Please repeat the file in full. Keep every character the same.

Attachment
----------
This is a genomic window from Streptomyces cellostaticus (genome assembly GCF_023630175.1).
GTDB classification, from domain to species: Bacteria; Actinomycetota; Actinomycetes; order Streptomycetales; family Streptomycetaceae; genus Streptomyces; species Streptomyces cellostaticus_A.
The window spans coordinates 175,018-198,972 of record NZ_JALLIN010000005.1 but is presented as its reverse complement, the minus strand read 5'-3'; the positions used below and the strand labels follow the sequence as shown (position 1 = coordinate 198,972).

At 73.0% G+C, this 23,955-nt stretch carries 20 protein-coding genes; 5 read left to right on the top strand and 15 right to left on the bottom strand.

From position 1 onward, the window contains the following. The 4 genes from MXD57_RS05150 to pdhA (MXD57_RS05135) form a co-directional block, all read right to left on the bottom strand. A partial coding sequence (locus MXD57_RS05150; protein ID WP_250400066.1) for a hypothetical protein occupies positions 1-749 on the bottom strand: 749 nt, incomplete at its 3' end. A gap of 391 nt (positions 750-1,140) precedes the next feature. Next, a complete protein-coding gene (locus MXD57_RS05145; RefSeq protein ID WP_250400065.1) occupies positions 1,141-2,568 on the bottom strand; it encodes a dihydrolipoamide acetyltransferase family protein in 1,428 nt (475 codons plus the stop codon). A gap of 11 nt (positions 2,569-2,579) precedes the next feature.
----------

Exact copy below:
This is a genomic window from Streptomyces cellostaticus (genome assembly GCF_023630175.1).
GTDB classification, from domain to species: Bacteria; Actinomycetota; Actinomycetes; order Streptomycetales; family Streptomycetaceae; genus Streptomyces; species Streptomyces cellostaticus_A.
The window spans coordinates 175,018-198,972 of record NZ_JALLIN010000005.1 but is presented as its reverse complement, the minus strand read 5'-3'; the positions used below and the strand labels follow the sequence as shown (position 1 = coordinate 198,972).

At 73.0% G+C, this 23,955-nt stretch carries 20 protein-coding genes; 5 read left to right on the top strand and 15 right to left on the bottom strand.

From position 1 onward, the window contains the following. The 4 genes from MXD57_RS05150 to pdhA (MXD57_RS05135) form a co-directional block, all read right to left on the bottom strand. A partial coding sequence (locus MXD57_RS05150; protein ID WP_250400066.1) for a hypothetical protein occupies positions 1-749 on the bottom strand: 749 nt, incomplete at its 3' end. A gap of 391 nt (positions 750-1,140) precedes the next feature. Next, a complete protein-coding gene (locus MXD57_RS05145; RefSeq protein ID WP_250400065.1) occupies positions 1,141-2,568 on the bottom strand; it encodes a dihydrolipoamide acetyltransferase family protein in 1,428 nt (475 codons plus the stop codon). A gap of 11 nt (positions 2,569-2,579) precedes the next feature.